7th century BCE
- Bulla of Shaphan (r. 609–598 BCE) – possible link to a figure during the reign of Jehoiakim.
- Seal of Jehucal – (7th century BCE) Jehucal or Jucal is mentioned in chapters 37 and 38 of the Book of Jeremiah where King Zedekiah sends Jehucal son of Shelemiah and the priest Zephaniah son of Maaseiah to the prophet Jeremiah saying `Please pray for us to the Lord our God` (Jeremiah 38:3). His seal and also one of Gedaliah, son of Pashur (also mentioned in Jeremiah 38:1 together with Jehucal) were found during excavation in the city of David in 2005 and 2008, respectively, by Dr. Eliat Mazar.
- Khirbet Beit Lei contains oldest known Hebrew writing of the word "Jerusalem" dated to 7th century BCE "I am YHWH thy Lord. I will accept the cities of Judah and I will redeem Jerusalem" "Absolve us oh merciful God. Absolve us oh YHWH"
- Mesad Hashavyahu Ostracon is an inscribed pottery fragment dated to 7th century BCE and written in ancient Hebrew language. It contains earliest extra-biblical reference to the observance of Shabbat.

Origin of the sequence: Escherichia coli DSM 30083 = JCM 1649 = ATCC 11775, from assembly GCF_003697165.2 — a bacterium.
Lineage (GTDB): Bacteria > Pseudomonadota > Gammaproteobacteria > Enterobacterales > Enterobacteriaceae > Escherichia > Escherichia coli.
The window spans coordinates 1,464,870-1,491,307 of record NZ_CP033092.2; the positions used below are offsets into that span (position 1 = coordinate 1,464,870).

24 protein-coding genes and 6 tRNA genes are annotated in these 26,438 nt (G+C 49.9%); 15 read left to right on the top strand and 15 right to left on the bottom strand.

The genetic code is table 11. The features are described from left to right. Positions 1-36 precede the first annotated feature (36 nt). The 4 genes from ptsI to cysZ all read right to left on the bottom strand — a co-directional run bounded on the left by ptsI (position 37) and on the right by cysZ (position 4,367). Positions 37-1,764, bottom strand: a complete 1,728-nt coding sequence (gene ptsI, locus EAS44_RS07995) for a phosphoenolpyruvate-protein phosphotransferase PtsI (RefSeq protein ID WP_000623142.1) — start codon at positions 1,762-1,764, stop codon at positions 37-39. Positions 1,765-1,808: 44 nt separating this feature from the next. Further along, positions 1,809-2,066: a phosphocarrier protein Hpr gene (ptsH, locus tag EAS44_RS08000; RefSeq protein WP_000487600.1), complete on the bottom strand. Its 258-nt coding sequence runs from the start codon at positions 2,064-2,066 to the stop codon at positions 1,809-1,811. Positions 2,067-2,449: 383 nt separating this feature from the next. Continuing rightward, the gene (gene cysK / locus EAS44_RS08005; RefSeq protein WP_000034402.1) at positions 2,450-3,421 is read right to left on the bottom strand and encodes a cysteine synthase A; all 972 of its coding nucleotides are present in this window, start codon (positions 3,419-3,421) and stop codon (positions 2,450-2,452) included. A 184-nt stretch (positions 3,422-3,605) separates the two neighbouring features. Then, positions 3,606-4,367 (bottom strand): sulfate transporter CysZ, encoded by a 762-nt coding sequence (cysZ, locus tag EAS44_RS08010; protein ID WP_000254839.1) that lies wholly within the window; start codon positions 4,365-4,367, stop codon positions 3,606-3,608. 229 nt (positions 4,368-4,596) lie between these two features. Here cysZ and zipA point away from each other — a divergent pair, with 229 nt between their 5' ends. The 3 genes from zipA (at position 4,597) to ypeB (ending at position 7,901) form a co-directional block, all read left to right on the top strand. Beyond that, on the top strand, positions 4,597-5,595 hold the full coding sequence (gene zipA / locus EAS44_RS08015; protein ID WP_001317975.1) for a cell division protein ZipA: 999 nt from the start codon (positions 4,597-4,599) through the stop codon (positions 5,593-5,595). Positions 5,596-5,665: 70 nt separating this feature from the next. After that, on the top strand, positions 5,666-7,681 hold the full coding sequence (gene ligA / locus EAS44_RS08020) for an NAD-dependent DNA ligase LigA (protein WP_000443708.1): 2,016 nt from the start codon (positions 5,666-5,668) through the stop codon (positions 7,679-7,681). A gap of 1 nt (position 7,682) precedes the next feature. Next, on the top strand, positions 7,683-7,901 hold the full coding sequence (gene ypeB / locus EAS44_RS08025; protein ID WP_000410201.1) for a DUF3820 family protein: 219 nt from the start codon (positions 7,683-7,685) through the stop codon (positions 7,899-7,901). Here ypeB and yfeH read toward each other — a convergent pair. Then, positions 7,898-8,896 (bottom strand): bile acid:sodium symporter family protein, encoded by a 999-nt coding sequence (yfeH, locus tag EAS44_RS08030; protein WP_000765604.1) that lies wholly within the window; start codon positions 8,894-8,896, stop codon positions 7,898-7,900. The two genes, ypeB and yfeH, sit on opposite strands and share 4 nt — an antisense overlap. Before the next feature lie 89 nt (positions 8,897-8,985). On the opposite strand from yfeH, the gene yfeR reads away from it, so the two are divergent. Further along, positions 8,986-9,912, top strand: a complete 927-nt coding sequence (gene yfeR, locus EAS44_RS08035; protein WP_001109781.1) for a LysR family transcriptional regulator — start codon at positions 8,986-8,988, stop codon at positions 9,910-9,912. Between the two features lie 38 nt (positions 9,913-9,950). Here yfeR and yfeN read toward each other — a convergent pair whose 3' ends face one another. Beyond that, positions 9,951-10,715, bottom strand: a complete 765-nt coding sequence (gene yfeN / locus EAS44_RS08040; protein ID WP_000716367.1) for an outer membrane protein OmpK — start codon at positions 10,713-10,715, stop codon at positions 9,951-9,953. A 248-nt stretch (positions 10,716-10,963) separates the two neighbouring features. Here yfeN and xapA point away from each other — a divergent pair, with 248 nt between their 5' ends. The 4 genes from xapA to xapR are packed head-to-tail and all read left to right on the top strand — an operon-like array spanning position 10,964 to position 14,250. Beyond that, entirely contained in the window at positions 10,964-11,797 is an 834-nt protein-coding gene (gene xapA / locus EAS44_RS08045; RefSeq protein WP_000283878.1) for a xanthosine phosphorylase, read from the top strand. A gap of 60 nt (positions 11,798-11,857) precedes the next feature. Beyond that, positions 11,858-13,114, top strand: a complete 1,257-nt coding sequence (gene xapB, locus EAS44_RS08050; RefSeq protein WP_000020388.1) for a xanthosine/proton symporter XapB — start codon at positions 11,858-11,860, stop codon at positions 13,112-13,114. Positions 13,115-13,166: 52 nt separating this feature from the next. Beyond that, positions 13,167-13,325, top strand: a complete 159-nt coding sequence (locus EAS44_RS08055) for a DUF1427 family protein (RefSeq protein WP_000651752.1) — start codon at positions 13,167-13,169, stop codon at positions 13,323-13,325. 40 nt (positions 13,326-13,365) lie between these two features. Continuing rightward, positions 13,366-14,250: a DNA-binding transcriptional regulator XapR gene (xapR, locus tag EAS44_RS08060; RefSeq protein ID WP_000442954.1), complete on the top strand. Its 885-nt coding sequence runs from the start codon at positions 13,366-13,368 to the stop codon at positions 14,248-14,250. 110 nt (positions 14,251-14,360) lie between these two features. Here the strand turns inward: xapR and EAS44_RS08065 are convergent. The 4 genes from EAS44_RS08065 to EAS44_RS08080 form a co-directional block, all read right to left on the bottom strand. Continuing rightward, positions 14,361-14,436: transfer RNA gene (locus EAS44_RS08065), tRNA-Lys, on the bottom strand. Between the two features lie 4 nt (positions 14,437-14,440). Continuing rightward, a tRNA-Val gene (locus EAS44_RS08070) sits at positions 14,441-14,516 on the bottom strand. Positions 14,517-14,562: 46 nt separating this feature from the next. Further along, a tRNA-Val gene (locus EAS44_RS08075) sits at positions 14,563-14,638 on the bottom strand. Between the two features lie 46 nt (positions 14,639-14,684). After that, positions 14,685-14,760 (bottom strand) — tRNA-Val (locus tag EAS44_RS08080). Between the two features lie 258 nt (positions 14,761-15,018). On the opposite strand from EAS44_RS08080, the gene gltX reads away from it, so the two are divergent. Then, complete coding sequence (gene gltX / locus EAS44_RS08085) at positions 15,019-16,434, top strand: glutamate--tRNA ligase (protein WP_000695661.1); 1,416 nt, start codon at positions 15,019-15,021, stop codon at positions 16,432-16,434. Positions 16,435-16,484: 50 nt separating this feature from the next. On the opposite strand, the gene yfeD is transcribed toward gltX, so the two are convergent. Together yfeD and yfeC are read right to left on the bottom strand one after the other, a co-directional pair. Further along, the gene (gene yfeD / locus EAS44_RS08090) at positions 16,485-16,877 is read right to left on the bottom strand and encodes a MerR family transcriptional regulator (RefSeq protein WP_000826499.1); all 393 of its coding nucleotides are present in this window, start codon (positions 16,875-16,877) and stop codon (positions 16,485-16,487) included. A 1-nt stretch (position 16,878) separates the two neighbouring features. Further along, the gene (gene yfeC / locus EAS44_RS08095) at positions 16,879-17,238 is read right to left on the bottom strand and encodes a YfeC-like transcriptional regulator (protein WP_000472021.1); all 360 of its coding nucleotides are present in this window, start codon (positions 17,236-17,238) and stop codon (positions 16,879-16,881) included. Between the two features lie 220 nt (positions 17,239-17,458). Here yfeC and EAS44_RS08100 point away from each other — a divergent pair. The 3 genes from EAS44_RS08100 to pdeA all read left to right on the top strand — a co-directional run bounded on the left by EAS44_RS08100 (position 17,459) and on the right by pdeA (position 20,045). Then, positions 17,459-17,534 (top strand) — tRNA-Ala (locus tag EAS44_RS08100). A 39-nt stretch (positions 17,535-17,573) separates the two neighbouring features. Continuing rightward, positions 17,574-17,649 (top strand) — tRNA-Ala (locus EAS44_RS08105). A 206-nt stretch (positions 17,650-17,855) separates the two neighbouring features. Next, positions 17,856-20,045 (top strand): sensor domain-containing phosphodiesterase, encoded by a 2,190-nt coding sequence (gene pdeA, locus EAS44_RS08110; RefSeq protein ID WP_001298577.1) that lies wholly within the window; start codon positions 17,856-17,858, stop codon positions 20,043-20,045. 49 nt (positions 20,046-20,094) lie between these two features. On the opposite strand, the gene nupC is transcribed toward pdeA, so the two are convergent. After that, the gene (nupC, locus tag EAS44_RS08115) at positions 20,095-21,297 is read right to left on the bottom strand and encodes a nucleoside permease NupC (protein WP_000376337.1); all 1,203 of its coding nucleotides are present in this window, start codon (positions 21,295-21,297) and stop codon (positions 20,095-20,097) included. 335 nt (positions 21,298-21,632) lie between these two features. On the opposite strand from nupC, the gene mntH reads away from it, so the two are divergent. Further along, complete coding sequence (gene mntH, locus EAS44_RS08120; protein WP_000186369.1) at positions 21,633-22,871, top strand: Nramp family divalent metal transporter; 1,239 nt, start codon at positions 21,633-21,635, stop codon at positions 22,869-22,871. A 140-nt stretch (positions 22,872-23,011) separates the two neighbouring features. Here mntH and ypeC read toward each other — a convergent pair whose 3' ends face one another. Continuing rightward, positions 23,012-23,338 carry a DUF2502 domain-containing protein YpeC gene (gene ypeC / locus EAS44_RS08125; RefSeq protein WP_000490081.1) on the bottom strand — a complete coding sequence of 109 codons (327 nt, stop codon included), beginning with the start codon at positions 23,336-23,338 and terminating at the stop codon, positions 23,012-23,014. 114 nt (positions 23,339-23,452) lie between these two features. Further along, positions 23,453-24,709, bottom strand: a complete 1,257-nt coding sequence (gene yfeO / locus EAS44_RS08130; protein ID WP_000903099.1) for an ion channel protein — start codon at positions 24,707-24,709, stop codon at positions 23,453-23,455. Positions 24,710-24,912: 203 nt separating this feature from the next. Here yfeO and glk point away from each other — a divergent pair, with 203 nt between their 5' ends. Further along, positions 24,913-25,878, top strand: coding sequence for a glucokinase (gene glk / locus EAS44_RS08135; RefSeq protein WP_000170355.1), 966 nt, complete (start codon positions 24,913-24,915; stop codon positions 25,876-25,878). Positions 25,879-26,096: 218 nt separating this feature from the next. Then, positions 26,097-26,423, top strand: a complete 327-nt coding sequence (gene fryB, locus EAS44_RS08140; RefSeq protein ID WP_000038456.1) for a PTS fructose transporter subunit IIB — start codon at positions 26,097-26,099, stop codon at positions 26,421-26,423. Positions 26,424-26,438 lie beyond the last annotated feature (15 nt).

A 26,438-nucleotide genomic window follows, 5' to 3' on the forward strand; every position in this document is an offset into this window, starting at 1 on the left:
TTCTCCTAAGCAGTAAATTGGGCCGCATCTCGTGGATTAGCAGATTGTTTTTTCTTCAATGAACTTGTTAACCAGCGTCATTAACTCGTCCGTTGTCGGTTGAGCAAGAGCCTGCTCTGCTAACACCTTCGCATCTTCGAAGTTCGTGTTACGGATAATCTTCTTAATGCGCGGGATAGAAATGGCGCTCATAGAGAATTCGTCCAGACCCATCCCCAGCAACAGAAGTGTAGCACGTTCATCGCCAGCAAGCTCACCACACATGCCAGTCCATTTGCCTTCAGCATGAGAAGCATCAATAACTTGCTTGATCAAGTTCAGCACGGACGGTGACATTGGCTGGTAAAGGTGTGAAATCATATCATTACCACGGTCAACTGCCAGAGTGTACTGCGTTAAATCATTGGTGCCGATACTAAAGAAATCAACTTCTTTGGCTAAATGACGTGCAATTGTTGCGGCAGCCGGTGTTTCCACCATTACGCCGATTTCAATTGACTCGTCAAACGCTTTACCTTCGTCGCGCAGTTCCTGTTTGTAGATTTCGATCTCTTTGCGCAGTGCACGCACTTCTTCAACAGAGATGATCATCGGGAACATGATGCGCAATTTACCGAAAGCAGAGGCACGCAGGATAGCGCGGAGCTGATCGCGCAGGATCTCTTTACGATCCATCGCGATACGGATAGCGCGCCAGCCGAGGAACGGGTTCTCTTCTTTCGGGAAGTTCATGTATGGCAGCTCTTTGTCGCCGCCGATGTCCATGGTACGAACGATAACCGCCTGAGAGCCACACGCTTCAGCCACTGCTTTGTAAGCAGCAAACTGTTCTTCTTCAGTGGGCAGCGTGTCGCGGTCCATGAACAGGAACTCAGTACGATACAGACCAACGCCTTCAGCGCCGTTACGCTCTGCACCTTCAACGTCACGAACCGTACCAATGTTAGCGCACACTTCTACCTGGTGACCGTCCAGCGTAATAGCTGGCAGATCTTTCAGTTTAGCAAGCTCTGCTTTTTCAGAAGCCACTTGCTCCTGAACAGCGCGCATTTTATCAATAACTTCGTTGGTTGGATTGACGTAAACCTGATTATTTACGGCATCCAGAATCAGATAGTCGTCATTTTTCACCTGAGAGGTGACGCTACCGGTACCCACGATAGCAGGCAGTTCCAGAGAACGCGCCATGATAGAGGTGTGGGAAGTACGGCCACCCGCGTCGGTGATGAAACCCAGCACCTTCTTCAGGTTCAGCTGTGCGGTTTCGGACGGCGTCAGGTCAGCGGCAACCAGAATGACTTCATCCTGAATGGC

- Victory stele of Esarhaddon
6th century BCE
- Ketef Hinnom priestly blessing – Probably the oldest surviving texts currently known from the Hebrew Bible – Priestly blessing dated to 600 BCE. Text from the Book of Numbers in the Old Testament. Described as "one of most significant discoveries ever made" for biblical studies.
- Jehoiachin's Rations Tablets (6th century BCE) – Describe the rations set aside for a royal captive identified with Jehoiachin, king of Judah (Cf. 2 Kings 24:12,15–6; 25:27–30; 2 Chronicles 36:9–10; Jeremiah 22:24–6; 29:2; 52:31–4; Ezekiel 17:12).
- Nebo-Sarsekim Tablet – (circa 595 BCE) a clay cuneiform inscription referring to an official at the court of Nebuchadrezzar II, king of Babylon, possibly the same official named in the Biblical Jeremiah.